The braid above was made with more loops than those in my tutorials, but 8 and 10-loop hollow double braids have the same possibility, maybe with the added security of a little glue to hold the inserted elements in place. Judging the size is important, too. It’s best if the opening is small enough that it’s difficult—but possible—to insert the flat object. The object should not be very thick, and it will hold best if it is pointed at the top and bottom. That large, round insert in the upper photo would probably need some glue if it were used in an actual piece of jewelry. I didn’t glue the inserts in the bracelet, though, and I’ve worn it many times without having any of them fall out.
BRAIDING METHOD, Hollow Rectangle double braid
(solo braider method):
The hollow rectangle double braid is even easier to make than the flat double braid:
The first loop transfer is not turned, and the second transfer is turned, on both hands, instead of just the right hand. Watch the video for the flat double braid, but WAIT past the left hand moves, to see how the right hand moves are done. For a hollow version, you need to do the loop movements of both hands exactly the way I demo them for only the right-hand loops in my flat braid video. (Btw, the very last move of the braid – the loop-exchange move between the two little fingers – is not one of the four loop transfers. It is done only once – after the 2 left and 2 right loop transfers are finished).
(click link below to go to set-up instructions for all the color-variations shown in photos)
LOOP SET-UPS FOR BRAID PATTERNS:
The ten-loop hollow double braid is notated in the 3 known 15th C. loop braiding manuscripts, called “A hollow lace of 10 bows, 2 fellows.” But hollow and flat double braids may not have been made before the 15th C. Noemi Speiser and Joy Boutrup’s research into extant historic European braid specimens found that double (and even 3 and 4-worker) braids from before the 15th C. seemed to only have been made with a loop exchange method that precluded the possibility of flat or hollow braids. Solid rectangle and Side-slit rectangle double braids can be made with that more archaic loop exchange method, though they would have a slightly different structure and appearance along the center-line of the braid. 2-or-more-worker braid artifacts with that archaic loop exchange method were noted from the 12th C. all the way up into the 20th C., including braids from the 15th C., so it didn’t disappear in the 15th C even though it’s not described in the 3 known loop braiding manuscripts from then. Both loop-exchange methods can be inferred from braid instructions in the 17th C. manuscripts. (See my recent history post).href=”https://loopbraider.com/2019/06/05/historical-accuracy/”>history post).
I now have a video demoing how I make 12-loop hollow double braids. Same concept, but it’s a lot more complicated with the loop-shifting for so many loops. Twelve loops is a next-step after learning how to manage thumb-loops in a 10-loop double braid (taught in both my previous double braid tutorials).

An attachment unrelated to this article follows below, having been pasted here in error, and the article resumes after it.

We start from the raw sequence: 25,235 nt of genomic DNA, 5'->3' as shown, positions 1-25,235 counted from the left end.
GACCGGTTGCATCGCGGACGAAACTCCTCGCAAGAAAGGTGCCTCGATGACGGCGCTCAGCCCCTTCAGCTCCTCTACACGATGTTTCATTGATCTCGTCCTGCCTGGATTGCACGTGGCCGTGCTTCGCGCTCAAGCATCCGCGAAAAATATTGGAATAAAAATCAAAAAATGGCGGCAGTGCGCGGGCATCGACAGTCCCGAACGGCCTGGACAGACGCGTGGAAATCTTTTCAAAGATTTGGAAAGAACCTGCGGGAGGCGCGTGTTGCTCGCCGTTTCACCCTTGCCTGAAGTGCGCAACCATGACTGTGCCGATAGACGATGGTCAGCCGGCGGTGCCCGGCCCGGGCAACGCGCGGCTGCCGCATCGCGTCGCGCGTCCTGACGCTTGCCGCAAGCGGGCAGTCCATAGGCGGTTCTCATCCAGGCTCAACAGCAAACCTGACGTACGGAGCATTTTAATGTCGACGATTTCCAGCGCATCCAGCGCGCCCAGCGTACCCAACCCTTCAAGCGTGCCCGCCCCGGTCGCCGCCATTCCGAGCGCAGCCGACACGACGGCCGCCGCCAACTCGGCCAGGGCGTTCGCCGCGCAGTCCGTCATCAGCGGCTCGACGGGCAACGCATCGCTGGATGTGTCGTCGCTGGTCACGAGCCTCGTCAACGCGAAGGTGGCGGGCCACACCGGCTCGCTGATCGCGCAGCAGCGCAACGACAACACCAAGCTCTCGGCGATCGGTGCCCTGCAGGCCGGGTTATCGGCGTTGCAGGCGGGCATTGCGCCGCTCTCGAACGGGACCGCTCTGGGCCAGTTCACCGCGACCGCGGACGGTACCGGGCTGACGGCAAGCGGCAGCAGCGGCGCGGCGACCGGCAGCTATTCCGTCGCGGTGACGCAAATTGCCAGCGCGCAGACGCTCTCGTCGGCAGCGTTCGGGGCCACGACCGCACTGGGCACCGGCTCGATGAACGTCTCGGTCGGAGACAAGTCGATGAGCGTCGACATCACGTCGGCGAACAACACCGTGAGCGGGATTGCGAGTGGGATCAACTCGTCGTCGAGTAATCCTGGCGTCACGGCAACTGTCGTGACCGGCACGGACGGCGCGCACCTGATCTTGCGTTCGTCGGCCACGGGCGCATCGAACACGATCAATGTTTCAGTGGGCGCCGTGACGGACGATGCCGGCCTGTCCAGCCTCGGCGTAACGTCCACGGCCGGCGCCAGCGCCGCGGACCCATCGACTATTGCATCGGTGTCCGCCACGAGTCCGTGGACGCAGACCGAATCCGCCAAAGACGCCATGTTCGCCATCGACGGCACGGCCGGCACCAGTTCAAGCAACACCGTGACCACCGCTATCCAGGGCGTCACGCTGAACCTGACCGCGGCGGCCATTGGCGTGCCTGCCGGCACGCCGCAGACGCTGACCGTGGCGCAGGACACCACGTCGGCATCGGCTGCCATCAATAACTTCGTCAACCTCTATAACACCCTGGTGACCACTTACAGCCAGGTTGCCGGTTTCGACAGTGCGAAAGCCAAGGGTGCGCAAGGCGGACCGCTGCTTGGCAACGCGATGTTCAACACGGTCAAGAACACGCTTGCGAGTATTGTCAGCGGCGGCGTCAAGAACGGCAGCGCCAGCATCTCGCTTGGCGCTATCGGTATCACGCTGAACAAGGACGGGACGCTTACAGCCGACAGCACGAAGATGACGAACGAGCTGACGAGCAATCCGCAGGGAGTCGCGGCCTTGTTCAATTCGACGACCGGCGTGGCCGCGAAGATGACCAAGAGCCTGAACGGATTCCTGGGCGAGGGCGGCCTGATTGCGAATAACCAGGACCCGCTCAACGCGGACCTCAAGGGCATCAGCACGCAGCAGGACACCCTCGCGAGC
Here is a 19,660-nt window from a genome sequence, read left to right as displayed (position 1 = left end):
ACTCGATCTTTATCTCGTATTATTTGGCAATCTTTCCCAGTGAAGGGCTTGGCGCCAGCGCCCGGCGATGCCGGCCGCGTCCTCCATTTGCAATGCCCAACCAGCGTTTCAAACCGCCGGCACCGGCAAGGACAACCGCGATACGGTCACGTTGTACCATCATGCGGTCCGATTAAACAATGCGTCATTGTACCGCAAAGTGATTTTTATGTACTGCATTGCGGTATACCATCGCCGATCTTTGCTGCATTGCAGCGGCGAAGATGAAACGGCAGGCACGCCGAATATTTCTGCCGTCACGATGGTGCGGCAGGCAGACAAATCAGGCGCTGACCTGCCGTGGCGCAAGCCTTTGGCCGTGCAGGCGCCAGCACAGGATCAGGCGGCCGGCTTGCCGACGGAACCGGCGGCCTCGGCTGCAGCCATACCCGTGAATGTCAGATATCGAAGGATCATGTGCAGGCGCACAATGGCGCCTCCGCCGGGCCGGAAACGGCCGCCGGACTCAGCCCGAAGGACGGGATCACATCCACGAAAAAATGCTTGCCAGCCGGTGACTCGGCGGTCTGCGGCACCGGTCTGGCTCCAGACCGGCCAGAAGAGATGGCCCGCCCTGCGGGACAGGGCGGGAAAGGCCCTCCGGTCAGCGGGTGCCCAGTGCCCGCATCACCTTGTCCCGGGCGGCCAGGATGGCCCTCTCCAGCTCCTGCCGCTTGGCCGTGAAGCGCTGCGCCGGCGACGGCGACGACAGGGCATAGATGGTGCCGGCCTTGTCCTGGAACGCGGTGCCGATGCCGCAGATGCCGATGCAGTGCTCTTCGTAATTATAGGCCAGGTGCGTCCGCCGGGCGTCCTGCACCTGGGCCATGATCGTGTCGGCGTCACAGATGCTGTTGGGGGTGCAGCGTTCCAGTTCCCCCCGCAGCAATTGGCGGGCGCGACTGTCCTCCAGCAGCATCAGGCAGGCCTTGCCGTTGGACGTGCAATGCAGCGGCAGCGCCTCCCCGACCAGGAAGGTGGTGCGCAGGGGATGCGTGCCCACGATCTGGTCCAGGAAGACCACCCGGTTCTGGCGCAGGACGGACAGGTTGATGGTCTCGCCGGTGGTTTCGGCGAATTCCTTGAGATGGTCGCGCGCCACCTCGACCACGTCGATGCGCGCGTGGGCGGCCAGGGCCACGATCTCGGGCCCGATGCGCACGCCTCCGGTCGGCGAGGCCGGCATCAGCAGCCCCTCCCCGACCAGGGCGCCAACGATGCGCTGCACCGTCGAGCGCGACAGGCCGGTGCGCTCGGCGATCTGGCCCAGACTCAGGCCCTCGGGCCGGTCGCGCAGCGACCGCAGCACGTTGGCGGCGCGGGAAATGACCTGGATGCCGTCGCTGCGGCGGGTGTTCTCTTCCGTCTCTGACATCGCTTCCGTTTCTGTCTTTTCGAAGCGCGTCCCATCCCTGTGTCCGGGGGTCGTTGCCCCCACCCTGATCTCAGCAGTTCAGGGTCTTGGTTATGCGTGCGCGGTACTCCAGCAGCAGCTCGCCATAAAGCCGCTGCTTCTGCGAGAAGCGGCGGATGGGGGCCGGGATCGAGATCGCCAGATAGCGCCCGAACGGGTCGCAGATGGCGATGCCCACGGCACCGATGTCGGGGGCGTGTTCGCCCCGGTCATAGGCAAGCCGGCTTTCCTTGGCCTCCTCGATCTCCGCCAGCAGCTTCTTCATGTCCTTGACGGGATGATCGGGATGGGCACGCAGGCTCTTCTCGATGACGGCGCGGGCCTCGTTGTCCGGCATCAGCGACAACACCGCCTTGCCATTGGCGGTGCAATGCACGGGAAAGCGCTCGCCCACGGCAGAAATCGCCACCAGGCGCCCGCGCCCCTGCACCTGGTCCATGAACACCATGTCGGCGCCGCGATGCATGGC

The sides are the widest surfaces of this braid when my solo-braider method is used, but not when two braiders work together to make it—the classic method used historically in both hemispheres of the world for making double braids. (see my tutorial on the 2-Braider Method)
However, whichever method is used, the resulting braid is hollow—it is just an artifact of the tightening that causes it to flatten one way or the other. The braider is free to manually re-flattened it on any axis after it is made.
This is something I only discovered in the summer of 2013, when I was videoing Amy and Patrick making a double braid together! I had always made my double braids as a solo braider up until then. I had certainly noted and wondered at first why the hollow and the flat versions both braided “tall” — that is, folded into a vertical rather than horizontal shape while being braided — and ended up realizing it was because the tightening move pulled the two edges inward. Unlike the other forms of double braids, there are no turned (“crossed” or “reversed”) loop transfers in the center of a flat or hollow double braid to hold the upper and lower layers together. But it never occurred to me to wonder if that might not be the case if the braids were made by two braiders working side-by-side!
It turns out that when two braiders braid this braid together, the two far edges don’t get pulled together when the braid is tightened. (The two far edges being the left braider’s left edge, and the right braider’s right edge.) That would only happen if no tightening were done by the two braiders until after they exchanged their nearest loops—each pulling all their loops against the other braider’s loops to tighten. This might be possible to do (?), but it is much easier and more natural for each braider to tighten their own half of the braid, before exchanging their nearest loops with each other. In that case, each half of the braid is tightened separately, so the two far edges are never pulled together. The braid is mostly all tightened up before the loop exchange even occurs.
I wish I could add this into my double braid article in Threads that Move! (proceedings of Braids 2012, see top of my sidebar.) That’s one advantage of writing on a website rather than in a physical book – I can come back and edit it whenever I want. My article in Threads That Move covers many more types of double braids than I teach here on the blog, but I can’t go back to it and edit anything!
Last updated Oct 19, 2019